Statue of Tiradentes outside the Palacio Tiradentes in Rio de Janeiro.
Photo by Edmund Gall.
Every country has its national heroes.
Much of Spanish South America lionizes Simon Bolivar, and his birthday is a national holiday in Ecuador, his native Venezuela and Bolivia, which is named for him. The French take Bastille Day to commemorate major figures of their late 18th and early 19th century history, including Napoleon and Lafayette, though both are remembered more ambivalently. And in Brazil, many people will take a day off from work today to head to the beaches and perhaps devote a moment to the memory of the man known as Tiradentes, “the tooth-puller.”
Tiradentes is Brazil’s version of George Washington, but with a difference. Washington won his revolution and became the leader of a new nation. Tiradentes, who was Washington's contemporary, became the fall guy for a revolution against the Portuguese crown that failed before it even began.
Tiradentes’ real name was Joaquim Jose da Silva Xavier. He was something of a jack-of-all-trades, including dentistry, which led to his nickname. The son of poor farmers in what was then the province of Minas Gerais - now a Brazilian state of the same name - Tiradentes eventually made his way to Rio de Janeiro, the colonial capital, where he saw the contrast between the wealth the province produced and the little it got back from the colonial power of Portugal. He became involved in founding the Inconfidencia Mineira, a group that planned to start a revolt on the day a new and unpopular tax on gold was due to the Portuguese. The conspirators were betrayed from within before the plan could be set in motion, and most of the rebels were imprisoned. Tiradentes fled, but was arrested and assumed full responsibility for the attempted revolution.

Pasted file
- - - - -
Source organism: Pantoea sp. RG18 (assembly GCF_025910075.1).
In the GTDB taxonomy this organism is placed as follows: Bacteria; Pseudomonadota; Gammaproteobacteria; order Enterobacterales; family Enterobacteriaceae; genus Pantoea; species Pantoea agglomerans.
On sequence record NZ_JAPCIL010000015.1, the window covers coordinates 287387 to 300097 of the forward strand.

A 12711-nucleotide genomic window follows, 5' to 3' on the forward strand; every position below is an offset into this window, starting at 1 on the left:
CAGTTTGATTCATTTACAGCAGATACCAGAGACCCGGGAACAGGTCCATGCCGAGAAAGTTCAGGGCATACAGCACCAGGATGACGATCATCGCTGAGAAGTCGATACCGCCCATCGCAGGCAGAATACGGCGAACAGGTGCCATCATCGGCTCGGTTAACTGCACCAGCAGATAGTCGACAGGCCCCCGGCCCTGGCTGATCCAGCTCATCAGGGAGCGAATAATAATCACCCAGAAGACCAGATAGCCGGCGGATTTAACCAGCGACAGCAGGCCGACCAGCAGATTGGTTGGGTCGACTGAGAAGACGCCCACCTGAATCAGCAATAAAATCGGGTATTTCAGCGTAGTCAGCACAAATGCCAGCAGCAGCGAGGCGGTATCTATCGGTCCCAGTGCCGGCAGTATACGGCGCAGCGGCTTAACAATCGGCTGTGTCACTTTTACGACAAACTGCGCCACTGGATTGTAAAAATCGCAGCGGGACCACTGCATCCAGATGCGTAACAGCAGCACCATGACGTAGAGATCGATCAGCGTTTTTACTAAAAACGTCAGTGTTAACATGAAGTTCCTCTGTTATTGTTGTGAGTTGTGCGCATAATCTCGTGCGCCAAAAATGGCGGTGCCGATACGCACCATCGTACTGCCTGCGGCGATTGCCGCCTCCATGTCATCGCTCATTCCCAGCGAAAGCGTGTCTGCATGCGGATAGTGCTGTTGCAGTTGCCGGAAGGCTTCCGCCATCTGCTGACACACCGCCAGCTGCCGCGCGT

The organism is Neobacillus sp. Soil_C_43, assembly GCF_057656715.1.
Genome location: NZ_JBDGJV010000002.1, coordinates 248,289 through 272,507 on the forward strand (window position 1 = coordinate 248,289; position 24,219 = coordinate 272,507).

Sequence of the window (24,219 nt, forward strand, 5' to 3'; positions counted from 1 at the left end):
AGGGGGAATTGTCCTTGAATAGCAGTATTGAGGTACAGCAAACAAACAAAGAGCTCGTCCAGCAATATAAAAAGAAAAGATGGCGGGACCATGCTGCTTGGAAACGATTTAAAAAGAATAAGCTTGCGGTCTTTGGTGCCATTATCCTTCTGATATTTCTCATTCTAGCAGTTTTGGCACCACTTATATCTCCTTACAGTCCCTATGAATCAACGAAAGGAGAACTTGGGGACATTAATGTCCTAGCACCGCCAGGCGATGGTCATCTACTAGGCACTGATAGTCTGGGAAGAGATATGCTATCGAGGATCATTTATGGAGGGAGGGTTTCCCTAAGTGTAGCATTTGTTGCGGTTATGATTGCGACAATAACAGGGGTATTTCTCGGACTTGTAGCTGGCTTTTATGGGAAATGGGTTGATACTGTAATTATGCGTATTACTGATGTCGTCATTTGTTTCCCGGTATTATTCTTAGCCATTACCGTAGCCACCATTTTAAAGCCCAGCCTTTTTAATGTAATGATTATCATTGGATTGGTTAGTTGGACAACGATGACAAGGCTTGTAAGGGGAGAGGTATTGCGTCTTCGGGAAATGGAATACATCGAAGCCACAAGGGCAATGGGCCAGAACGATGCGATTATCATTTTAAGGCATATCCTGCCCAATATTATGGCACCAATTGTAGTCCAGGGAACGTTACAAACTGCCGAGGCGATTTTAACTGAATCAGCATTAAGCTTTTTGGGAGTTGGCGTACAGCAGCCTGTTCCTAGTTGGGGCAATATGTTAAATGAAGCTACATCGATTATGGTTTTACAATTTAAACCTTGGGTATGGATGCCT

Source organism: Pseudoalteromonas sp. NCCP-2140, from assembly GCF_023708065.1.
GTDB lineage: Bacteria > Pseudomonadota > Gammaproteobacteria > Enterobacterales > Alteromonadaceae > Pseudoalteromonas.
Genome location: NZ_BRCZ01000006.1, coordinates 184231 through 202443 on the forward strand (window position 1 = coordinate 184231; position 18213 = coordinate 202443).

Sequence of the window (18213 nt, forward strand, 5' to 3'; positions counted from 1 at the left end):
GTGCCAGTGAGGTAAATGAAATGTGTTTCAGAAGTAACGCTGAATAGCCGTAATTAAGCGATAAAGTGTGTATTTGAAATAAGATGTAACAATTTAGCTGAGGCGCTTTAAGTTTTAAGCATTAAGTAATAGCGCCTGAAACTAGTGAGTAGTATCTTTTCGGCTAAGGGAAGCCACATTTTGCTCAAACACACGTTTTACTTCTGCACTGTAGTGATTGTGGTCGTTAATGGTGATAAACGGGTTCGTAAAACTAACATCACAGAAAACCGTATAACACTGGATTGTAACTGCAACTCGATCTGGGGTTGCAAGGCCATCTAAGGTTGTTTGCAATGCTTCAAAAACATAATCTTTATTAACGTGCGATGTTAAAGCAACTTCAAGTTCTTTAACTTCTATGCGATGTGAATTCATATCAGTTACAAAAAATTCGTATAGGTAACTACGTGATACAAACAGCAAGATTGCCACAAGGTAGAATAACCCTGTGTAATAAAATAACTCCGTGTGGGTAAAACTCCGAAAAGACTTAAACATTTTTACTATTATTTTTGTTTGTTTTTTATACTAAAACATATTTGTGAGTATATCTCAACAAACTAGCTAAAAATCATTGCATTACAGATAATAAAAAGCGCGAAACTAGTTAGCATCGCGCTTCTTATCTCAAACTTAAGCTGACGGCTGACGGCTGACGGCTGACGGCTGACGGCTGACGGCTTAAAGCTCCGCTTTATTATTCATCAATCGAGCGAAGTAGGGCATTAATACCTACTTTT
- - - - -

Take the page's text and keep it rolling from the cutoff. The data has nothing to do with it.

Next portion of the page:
Over the course of several years of judicial proceedings, some of the conspirators were acquitted outright. Most of the others had their sentences of capital punishment commuted to banishment by Queen Maria I of Portugal. Tiradentes alone was hanged on April 21, 1792. His body was quartered and the pieces set out for display as a warning to other would-be rebels.
April 21 has been celebrated as a national holiday in Brazil since 1889, though to foreigners, Tiradentes may seem an unlikely figure to celebrate. Even apart from the fact that his revolution failed before it truly began, accounts of his full confession to the Portuguese authorities would lead us to think that he told practically everyone he met about the secret plan to mount a rebellion. Some historians have suggested that Tiradentes served as a scapegoat for the conspiracy, willingly or otherwise, because of his relatively lower wealth and status. Others believe he was a willing martyr to the cause of Brazilian independence.
It is not difficult, however, to understand why Tiradentes and others believed their revolt could succeed. The Americans had recently evicted a European power from their shores. The upheaval in France would lead the French proletariat to overthrow their country’s aristocracy just months after the Inconfidencia Mineira conspirators were arrested. Surely Brazilians were ready to seize their own destiny, not to mention the aging gold mines that the Portuguese were rapidly depleting to fill their Treasury across the ocean.
As it turned out, the Brazilians were not yet ready to evict the Portuguese. They did not get around to achieving independence until the 1820s. And it was not until a republican movement gained traction in the late 19th century that Tiradentes achieved widespread recognition as a national hero. Today, Brazil continues to honor the tooth-puller for his dream of creating a free country from the mineral-rich hills of his native region, and for the sacrifice he made in the name of that cause.